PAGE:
SANFORD, Fla. — Federal and local prosecutors are launching parallel investigations into the fatal shooting of an unarmed Black teen by a neighborhood watch captain as outrage over the case grows.
A central Florida prosecutor's announcement Tuesday that a grand jury will consider evidence in the case came a day after Justice Department said it would probe the death of 17-year-old Trayvon Martin. The moves follow a day of protests calling for the arrest of George Zimmerman, 28, who claims he shot Martin in self-defense during a confrontation last month in a gated community in Sanford, Fla.
Zimmerman spotted Martin as he was patrolling his neighborhood on a rainy evening and called 911 to report a suspicious person. Against the advice of the 911 dispatcher, Zimmerman then followed Martin, who was walking home from a convenience store with a bag of Skittles in his pocket. Police have described Zimmerman as white; his family says he is Hispanic and not racist.
"The department will conduct a thorough and independent review of all the evidence and take appropriate action at the conclusion of the investigation," the Justice Department in an emailed statement.
The federal agency said it is sending its community relations service this week to Sanford to meet with authorities, community officials and civil rights leaders "to address tension in the community."
In a statement released Tuesday, Seminole County State Attorney Norm Wolfinger urged the public to be patient as the investigation unfolds. He said grand jurors will meet April 10.
An online petition urging local authorities to prosecute Zimmerman has drawn more than 500,000 signatures at website Change.org
Civil rights activist Al Sharpton is expected to join Sanford city leaders in a Tuesday evening town hall meeting to discuss with residents how the investigation is being handled. Earlier Monday, students held rallies on the campus of Florida A&M University in Tallahassee and outside the Seminole County Criminal Justice Center, where prosecutors are reviewing the case to determine if charges should be filed.
Yet authorities may be hamstrung by a state law that allows people to defend themselves with deadly force.
Prosecutors may not be able to charge Zimmerman because of changes to state law in 2005. Under the old law, people could use deadly force in self-defense only if they had tried to run away or otherwise avoid the danger.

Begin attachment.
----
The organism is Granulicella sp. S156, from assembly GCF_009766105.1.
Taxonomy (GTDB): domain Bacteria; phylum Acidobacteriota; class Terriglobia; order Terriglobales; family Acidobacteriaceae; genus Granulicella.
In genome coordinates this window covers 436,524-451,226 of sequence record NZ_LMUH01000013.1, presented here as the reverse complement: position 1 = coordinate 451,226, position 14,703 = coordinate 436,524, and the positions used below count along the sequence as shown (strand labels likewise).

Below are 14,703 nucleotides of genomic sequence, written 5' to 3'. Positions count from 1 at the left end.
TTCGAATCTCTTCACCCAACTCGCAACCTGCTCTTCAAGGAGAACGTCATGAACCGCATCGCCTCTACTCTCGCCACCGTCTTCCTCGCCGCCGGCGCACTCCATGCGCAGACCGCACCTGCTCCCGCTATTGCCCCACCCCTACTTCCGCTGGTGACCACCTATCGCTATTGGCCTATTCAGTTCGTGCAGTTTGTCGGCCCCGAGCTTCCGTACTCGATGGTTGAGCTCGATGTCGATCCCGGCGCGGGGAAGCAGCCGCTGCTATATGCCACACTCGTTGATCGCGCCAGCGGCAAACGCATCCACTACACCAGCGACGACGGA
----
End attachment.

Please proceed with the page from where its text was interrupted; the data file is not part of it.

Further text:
Under the new law, there is no duty to retreat and it gives a Floridian the right "to stand his or her ground and meet force with force, including deadly force," if he feels threatened.
"I don't think a man who exited his vehicle after the 911 dispatcher told him to stay inside the car can claim self-defense," Carl McPhail, a 28-year-old Barry University law school student, said at the Sanford rally.
The 70 protesters at the Sanford rally chanted "What if it was your son?" and held posters saying, "This is not a race issue." Many carried Skittles.
Martin's parents and other advocates have said the shooter would have been arrested had he been black.
"You would think that Sanford is still in the 1800s claiming that this man can call self-defense for shooting an unarmed boy," restaurant owner Linda Tillman said.
U.S. Rep. Corrine Brown, D-Fla., along with members of the Congressional Black Caucus and the Congressional Hispanic Caucus, had asked the U.S. Department of Justice to review the case.
Late Monday, Florida Gov. Rick Scott directed the state Department of Law Enforcement to help local authorities in their investigation. The governor said in a memo to department Commissioner Gerald Bradley that the circumstances surrounding the death "have caused significant concern within the Sanford community and the state."
Prosecutors can have a hard time making a case if there is no one else around to contradict a person who claims self-defense, said David Hill, a criminal defense attorney in Orlando. So far, Sanford police have said there is no evidence to contradict Zimmerman's claims.
Gun control advocates said the case is emblematic of permissive gun laws in Florida, which was among the first states to allow residents to carry concealed weapons. Florida was the first state to pass a "Stand Your Ground" law, which has been dubbed a "Shoot First" law by gun control advocates.
Currently, about half of all U.S. states have similar laws, said Brian Malte, legislative director of the Brady Campaign, which describes itself as the nation's largest organization dedicated to the prevention of gun violence.
"It's coming to dangerous fruition," Malte said. "There are more states like Florida."
The "Stand Your Ground" law's legislative sponsor, Florida Rep. Dennis Baxley, said it wasn't written to give people the power to pursue and confront others. -- (AP)